Receiver in the Canal (RIC) Hearing Aids – The Most Popular Hearing Aid
In need of a hearing aid and ready to explore your options? Let us introduce Receiver in the Canal (RIC) hearing aids; the most popular style of hearing aid in the United States today!
What is a Receiver in the Canal (RIC) Hearing Aid?
Also referred to as Receiver-in-the-Ear (RITE) or Canal Receiver Technology (CRT), they are widely available to purchase through your audiologist or hearing professional. All major hearing aid brands manufacture RIC hearing aids, offering at least one option and often a few different models of this popular hearing aid type. RIC hearing aids closely resemble BTE hearing aids, aside from a few differences.
Like BTE devices, RICs have a hard case filled with the hearing aid electronics that is worn behind the ear, and feature an earpiece that is placed in the ear which connects to the hearing aid via tubing, an ear hook, or a thin wire.
BTE devices, however, have the speaker placed inside the hard case along with the rest of the electronics. RIC devices, meanwhile, are an open-fit hearing aid that uses a thin ‘micro’ tube extending from the body of the hearing aid over the outer ear into the ear canal. The speaker is attached to the end of this thin microtube. A small tip sits within the canal (without blocking it) so sound and air can still enter the ear canal naturally.
As generated sound only has to travel a very short distance with lower transmission loss, less sound energy and battery power is required for excellent sound quality.
Why Do People Choose RIC Hearing Aids?
As always, your degree of hearing loss and the level of discretion you need will determine the best type of hearing aid for you.
They are extremely popular amongst hearing aid users due to their discreet size, positioning, and versatility. For one, RICs are smaller than typical BTE devices. Its case is thinner and smaller than the classic earloop, slipping seamlessly behind your ear. You can also customize the color of the case to match your hair or skin tone.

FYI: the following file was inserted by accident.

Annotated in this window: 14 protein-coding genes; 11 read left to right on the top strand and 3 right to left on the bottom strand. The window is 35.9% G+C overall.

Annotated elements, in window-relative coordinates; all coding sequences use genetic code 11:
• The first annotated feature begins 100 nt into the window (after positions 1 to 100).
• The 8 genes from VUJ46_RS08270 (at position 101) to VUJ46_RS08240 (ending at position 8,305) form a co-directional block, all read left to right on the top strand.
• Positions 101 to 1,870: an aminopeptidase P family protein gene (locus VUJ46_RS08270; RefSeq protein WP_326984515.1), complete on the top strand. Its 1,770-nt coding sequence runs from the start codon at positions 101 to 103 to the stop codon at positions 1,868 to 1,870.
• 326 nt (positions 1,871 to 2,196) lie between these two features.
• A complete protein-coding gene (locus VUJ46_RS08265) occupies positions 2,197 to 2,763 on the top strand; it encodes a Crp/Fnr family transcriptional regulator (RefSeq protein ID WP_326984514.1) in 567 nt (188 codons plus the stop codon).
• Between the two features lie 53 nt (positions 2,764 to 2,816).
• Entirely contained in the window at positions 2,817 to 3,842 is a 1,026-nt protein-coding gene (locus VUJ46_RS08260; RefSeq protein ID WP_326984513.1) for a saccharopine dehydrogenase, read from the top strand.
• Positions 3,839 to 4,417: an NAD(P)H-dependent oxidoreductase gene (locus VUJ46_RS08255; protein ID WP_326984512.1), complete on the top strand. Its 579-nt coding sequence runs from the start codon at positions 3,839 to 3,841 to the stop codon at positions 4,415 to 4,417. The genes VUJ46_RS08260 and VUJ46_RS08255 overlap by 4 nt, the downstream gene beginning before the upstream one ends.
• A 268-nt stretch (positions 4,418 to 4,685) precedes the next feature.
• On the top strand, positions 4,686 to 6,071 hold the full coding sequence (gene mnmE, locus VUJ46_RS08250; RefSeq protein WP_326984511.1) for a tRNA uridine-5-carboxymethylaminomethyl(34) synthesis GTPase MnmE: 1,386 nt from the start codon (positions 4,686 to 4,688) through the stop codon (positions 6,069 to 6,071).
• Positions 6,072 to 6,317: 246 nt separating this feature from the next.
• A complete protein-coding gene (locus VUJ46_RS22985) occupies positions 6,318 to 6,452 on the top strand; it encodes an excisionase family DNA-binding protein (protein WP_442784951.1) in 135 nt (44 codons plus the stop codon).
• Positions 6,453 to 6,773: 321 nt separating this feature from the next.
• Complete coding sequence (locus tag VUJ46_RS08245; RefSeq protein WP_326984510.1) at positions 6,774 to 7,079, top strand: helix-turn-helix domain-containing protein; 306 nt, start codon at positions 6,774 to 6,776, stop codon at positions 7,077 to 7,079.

The wire from the body of the hearing aid to the ear canal is tiny and sits along the crease of your face at the ear as well, so others can’t see this either.
Other benefits of RIC hearing aids include larger batteries for longer battery life, no ‘plugged up’ feeling, and the ability to minimize sounds of your own voice by allowing sounds to escape the ear canal. These hearing aids are also said to have a greater ability to reduce feedback at levels higher than other models.
Nevertheless, its invisibility comes with some drawbacks. The smaller size means less power and shorter battery life compared to a traditional BTE hearing aid.
The RIC’s receiver is also known to fail much more than the BTE. Luckily the problems that usually occur can be avoided and are relatively easy to fix.
With an RIC device you have to accept that your hearing aid might require some maintenance from time to time. As RIC receivers are attached to the main body of the hearing aid by an electronic wire, there is an increased chance that wax or moisture will kill the receiver.
Luckily, this maintenance shouldn’t be too problematic. Replacing the receiver is quite simple! Usually, all you need to do is pull the old receiver out (or slide or remove a pin to remove it) and push a new one in — easy. There are loads of useful Youtube videos showing you how to do this and you should also receive some instructions from your device’s manufacturer.
Are RIC Hearing Aids More Expensive?
Although price ultimately depends on the brand and model of hearing aid that you choose, you shouldn’t find there to be any significant difference in price between RIC hearing aids and other hearing aid types of the same quality level.
This means that you won’t be paying a premium if you opt for an RIC hearing aid, which allows you to base your decision on its advantages and disadvantages rather than price.
Most RICs retail from $1000 to $3200 in the United States.
Take a Quick Online Hearing Test
Are you struggling to hear friends and family during conversations when you’re out and about? Think you might have hearing loss but haven’t gotten around to booking an appointment? The Olive Hearing Test only takes five minutes and can tell you whether you need to take a comprehensive hearing test with your physician or audiologist!
Of course, this is no substitute for a professionally performed in-person test and does not constitute a medical diagnosis. We always recommend that you make an appointment with your physician if you experience any symptoms of hearing loss.
The information in this guide has been written using the following reliable sources:
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